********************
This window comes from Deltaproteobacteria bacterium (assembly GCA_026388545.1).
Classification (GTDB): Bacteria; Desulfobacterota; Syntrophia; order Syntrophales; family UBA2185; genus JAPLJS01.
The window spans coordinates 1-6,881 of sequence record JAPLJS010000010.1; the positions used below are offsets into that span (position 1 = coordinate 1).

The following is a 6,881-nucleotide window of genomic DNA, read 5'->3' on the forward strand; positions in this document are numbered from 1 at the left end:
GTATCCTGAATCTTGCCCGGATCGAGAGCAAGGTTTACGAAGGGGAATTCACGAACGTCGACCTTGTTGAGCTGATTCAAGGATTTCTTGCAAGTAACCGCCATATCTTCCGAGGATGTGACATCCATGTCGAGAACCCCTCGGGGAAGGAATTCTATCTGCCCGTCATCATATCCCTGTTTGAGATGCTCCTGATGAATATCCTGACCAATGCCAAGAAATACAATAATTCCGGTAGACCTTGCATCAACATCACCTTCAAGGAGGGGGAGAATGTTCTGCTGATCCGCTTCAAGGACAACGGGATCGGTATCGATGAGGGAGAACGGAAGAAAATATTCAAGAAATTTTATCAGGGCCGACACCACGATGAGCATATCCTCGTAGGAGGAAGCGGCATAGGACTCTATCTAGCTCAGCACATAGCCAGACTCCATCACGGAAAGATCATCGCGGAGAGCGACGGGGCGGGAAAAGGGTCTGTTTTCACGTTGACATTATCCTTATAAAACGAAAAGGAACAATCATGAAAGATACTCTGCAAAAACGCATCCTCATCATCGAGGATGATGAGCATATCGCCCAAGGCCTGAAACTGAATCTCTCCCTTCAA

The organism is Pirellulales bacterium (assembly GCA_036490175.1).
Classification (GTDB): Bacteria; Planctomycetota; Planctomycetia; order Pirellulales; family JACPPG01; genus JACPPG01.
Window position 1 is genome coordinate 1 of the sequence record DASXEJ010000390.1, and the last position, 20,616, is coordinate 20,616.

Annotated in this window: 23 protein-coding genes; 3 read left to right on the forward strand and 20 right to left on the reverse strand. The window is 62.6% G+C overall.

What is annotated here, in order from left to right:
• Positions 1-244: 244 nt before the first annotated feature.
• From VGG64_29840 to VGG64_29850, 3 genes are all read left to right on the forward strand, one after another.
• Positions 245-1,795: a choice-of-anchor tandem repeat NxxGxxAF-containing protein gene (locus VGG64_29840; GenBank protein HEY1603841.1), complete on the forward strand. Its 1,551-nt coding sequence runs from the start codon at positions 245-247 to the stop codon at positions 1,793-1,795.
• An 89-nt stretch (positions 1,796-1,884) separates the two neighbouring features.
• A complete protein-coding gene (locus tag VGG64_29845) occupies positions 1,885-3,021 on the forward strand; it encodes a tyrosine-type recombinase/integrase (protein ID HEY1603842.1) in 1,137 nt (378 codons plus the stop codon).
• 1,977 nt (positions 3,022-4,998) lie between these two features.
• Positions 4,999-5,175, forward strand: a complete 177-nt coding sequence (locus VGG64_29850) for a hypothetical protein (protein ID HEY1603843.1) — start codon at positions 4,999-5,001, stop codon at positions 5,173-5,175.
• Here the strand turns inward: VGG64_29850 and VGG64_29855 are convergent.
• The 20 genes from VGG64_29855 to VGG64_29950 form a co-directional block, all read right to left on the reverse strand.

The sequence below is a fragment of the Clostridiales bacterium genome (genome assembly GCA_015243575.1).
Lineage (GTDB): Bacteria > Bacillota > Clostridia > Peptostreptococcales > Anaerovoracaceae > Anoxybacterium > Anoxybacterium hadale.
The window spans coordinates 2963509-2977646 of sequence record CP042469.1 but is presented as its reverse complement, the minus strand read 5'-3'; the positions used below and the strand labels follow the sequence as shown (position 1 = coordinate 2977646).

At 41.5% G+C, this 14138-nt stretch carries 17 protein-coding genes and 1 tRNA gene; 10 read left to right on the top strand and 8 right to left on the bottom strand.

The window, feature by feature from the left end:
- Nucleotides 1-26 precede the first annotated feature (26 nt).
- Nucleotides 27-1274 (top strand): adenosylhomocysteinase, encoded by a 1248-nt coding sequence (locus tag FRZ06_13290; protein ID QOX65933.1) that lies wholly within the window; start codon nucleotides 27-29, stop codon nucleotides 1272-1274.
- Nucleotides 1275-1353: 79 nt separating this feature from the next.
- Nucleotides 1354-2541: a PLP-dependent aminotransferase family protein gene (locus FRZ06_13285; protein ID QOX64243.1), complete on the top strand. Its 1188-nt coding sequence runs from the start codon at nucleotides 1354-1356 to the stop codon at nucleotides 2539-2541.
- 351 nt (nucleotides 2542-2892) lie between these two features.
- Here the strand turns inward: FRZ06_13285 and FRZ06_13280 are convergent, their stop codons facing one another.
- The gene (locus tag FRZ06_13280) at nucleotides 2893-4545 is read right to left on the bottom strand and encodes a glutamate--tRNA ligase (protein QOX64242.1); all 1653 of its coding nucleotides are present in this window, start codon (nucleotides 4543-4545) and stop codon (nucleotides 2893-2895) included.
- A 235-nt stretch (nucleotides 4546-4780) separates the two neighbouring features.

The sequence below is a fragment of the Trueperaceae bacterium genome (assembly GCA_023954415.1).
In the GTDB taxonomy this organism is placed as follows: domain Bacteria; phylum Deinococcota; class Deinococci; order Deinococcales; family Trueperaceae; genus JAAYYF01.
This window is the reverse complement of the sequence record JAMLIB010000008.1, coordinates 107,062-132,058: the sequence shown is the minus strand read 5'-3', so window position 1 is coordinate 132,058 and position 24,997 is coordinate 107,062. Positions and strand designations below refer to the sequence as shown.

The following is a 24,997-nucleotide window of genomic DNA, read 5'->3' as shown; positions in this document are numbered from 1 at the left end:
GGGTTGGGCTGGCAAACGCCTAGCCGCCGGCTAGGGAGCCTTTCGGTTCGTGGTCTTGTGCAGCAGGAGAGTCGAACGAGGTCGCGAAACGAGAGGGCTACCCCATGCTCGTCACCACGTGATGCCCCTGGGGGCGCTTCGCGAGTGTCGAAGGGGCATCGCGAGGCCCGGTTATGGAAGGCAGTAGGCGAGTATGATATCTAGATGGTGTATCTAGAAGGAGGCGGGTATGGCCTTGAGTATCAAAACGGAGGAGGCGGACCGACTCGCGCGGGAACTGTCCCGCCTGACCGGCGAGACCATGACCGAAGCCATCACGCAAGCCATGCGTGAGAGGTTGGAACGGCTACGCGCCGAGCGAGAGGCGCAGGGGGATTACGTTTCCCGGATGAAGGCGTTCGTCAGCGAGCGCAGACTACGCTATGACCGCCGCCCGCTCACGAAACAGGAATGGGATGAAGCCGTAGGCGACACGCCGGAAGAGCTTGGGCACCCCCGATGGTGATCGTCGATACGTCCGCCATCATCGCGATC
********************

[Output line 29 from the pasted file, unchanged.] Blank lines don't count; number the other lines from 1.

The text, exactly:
- 351 nt (nucleotides 2542-2892) lie between these two features.